There was almost certainly a church here in Saxon times, but the present building dates back to the late 11th century, with the tower, chancel, north aisle and south porch being added (or renewed) in the 13th century, and the windows renewed in the 14th and 15th centuries. The proportions of the nave – narrow and tall - indicate that the Saxon plan may have been retained.
An interesting historic feature is the window in the north chancel wall, originally presumed to provide access to an anchorite’s cell, although some archaeologists have suggested that this window was a squint for a vestry or chapel.
Anchorites were religious people who withdrew from the world for prayer and contemplation, but could also pray for and offer advice to passing travellers. They were sealed into a small cell, with a small window to enable them to see (and participate in) the Mass, through which they were also fed and watered. Anchorites were meant to live and die in their cells, although many were let out and some could move more freely through larger openings (though not here judging by the size of the window).
The north aisle fell into disrepair in the 18th century and was rebuilt in the 19th century, but the church still retains fittings from the 15th-18th centuries.
The building is unusual in being effectively divided by the squat but massive tower in its centre. The outside walls are of flint and rubble, all set in a small wooded churchyard.
Entering through the south porch, the interior is dominated by the handsome 13th century twin arched bay which separates the nave from the north aisle. The north aisle has a lancet, which contains fragments of 15th century glass, including a Tudor Rose and the shield of the Lewknor family. Above the west end is a gallery inserted in 1924, but the Perpendicular windows are of 15th century date. A new sanctuary has been placed against the south wall, incorporating the original 19th century altar rails.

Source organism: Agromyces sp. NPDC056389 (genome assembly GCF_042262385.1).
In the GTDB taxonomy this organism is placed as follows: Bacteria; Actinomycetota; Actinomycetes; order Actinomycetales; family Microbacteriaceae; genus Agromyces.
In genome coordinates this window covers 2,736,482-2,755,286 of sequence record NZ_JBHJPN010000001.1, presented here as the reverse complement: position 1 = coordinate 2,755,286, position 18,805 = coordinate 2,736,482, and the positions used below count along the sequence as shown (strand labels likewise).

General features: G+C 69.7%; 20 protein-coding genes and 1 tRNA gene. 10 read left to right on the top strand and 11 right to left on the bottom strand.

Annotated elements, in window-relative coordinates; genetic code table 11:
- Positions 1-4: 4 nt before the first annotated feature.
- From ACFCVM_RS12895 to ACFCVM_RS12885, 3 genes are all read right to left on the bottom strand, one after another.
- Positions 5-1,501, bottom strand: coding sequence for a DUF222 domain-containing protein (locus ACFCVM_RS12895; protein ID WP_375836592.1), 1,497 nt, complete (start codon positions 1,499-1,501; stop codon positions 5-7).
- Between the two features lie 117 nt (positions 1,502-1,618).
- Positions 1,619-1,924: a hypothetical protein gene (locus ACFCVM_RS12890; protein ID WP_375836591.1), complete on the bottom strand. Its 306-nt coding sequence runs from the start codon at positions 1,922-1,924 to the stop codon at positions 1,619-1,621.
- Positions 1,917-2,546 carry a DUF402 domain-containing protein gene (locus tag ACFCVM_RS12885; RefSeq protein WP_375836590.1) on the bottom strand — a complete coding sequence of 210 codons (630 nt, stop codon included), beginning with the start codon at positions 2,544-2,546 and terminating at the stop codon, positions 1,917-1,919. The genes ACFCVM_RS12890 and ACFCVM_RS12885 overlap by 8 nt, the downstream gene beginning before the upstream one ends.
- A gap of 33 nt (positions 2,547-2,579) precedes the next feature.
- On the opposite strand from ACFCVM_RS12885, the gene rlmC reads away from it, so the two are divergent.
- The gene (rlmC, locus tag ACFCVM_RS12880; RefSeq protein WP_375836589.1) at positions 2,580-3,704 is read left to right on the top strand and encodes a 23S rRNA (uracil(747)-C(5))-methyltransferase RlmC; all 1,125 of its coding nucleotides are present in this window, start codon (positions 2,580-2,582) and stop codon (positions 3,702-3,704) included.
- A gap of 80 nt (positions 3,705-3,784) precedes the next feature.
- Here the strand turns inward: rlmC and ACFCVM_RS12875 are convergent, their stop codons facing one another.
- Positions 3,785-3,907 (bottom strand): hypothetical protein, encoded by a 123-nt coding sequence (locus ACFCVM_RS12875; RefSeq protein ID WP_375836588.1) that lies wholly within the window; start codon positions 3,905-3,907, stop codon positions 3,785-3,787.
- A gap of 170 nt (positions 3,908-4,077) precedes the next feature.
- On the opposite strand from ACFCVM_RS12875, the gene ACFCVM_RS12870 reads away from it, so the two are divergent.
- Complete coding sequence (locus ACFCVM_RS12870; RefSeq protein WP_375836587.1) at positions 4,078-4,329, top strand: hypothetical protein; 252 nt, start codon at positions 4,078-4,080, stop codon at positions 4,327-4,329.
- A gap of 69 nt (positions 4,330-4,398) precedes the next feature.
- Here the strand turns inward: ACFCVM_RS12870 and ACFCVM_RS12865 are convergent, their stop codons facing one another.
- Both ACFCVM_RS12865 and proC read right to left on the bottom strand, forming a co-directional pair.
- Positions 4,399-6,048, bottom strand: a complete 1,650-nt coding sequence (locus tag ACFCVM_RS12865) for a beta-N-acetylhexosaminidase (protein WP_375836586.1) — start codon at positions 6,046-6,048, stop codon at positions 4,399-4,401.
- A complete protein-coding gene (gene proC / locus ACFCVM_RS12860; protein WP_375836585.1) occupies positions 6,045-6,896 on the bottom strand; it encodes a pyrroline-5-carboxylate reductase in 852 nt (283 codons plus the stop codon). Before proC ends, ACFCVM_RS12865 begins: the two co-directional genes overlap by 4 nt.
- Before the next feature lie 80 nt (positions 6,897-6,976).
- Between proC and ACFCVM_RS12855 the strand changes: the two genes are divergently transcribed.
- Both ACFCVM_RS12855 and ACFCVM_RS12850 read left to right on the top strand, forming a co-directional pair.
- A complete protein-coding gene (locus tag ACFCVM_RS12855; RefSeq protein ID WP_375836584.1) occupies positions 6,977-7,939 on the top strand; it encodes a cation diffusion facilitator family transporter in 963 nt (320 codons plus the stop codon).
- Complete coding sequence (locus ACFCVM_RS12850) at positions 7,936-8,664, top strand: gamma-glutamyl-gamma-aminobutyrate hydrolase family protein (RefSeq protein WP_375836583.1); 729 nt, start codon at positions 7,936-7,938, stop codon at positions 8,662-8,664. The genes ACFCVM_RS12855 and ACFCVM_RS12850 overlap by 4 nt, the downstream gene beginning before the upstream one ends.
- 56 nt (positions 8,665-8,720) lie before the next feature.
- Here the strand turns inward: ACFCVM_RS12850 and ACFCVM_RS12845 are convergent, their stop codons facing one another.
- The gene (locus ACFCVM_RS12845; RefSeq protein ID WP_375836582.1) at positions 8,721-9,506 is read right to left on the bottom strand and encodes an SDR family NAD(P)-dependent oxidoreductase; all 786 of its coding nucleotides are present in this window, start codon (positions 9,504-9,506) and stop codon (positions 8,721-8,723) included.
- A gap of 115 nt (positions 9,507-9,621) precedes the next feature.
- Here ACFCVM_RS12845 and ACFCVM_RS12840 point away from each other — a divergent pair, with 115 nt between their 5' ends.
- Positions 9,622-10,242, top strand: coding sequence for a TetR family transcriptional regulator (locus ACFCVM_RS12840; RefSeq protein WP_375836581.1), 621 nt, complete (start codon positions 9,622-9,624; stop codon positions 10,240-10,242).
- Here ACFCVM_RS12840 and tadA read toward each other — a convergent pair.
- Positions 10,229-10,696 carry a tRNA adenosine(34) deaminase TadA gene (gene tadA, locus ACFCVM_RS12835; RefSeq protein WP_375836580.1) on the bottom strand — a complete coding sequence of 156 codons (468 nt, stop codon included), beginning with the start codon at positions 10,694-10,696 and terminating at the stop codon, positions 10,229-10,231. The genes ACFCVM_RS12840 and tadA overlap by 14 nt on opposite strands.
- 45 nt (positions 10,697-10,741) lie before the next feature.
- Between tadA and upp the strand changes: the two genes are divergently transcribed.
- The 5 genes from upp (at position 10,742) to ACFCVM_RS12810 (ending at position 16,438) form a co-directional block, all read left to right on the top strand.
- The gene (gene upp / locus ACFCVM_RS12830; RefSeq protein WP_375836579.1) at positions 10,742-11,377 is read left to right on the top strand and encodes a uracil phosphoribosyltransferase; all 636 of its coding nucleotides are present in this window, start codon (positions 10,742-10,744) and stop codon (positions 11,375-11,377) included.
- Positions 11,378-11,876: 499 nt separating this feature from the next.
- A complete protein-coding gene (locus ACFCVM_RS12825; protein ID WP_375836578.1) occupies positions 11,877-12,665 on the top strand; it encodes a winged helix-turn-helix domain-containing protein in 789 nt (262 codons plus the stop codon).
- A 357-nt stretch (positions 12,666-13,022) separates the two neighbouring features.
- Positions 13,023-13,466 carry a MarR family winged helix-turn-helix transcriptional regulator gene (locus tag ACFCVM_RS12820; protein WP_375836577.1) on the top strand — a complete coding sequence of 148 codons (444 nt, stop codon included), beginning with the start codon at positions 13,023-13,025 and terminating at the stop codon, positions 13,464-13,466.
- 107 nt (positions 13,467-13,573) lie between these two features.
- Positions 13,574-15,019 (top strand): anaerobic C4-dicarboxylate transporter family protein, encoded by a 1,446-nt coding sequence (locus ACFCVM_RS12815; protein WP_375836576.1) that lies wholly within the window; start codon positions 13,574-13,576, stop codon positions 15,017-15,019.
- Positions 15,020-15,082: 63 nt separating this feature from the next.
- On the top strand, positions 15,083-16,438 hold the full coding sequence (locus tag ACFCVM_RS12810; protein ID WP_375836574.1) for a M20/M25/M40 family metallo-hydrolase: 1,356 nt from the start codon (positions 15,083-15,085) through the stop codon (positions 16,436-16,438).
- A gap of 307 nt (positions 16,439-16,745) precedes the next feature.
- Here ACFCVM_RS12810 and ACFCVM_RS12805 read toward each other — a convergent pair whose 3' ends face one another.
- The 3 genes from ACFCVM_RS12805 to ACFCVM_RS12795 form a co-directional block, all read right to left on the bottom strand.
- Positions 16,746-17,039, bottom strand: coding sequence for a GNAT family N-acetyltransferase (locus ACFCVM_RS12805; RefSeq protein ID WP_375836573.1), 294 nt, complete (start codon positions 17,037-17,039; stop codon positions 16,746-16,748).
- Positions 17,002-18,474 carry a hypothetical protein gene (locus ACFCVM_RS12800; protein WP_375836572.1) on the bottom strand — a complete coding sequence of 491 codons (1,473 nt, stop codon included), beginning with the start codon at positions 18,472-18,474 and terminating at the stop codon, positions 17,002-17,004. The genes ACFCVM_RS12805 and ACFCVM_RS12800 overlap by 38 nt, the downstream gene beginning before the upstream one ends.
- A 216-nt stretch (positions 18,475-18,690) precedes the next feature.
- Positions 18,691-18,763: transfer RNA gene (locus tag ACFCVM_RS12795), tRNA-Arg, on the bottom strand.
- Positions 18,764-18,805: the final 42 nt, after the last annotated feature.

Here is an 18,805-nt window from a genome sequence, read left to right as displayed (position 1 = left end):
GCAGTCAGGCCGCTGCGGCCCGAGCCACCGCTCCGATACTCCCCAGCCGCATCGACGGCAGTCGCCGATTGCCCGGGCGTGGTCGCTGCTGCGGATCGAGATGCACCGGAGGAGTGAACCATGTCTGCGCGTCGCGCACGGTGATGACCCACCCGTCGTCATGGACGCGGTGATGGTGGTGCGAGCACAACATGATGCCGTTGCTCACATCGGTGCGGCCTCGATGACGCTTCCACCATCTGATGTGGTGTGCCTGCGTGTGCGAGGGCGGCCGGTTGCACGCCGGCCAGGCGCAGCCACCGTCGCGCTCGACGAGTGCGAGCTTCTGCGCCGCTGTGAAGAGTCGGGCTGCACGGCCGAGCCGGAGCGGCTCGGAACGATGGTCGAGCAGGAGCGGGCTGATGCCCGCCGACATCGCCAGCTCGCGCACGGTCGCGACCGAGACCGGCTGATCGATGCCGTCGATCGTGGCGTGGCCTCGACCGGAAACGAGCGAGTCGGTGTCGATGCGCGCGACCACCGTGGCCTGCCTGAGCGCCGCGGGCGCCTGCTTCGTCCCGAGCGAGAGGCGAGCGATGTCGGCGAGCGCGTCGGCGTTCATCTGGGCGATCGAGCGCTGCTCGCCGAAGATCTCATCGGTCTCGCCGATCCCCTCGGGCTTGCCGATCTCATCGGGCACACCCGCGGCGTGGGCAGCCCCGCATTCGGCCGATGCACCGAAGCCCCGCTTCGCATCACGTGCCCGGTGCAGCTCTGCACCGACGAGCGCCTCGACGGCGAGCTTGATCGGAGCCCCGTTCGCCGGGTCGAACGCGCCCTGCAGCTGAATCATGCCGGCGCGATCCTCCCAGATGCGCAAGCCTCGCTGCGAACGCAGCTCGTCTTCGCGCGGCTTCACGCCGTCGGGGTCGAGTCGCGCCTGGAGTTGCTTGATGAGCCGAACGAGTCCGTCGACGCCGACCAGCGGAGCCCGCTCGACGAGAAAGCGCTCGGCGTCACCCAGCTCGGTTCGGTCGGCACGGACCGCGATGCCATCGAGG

A handsome 13th arch leads to the tower vault, in which are the 18th century pulpit (incorporating 16th century 'linenfold' panels) and 18th century box pews. Above the low round-headed doorway is a blocked opening that gave access to the now disappeared rood loft.
The original chancel, now used as a Lady Chapel, has fine (if restored) Decorated Gothic screen, dating to the 15th century. The East window is modern, but the side windows are 14th century Decorated Gothic designs. The principal items of interest here are the window to the anchorite’s cell on the north wall, and the large Lewknor tomb from around 1540, which takes the form of an Easter Sepulchre (ie a recessed tomb chest). The remains of statues can be seen, though much defaced during the Civil War, with the Resurrection in the centre flanked by the Virgin Mary with the body of Christ (West) and the Trinity (East). An unusual feature is that one of the rosettes on the roof of the tomb is actually a reverse image of the devil, poking his tongue out - helpfully painted in red!
St Julian's Church, St Julian's Lane, Kingston Buci, Shoreham-by-Sea BN43 6EB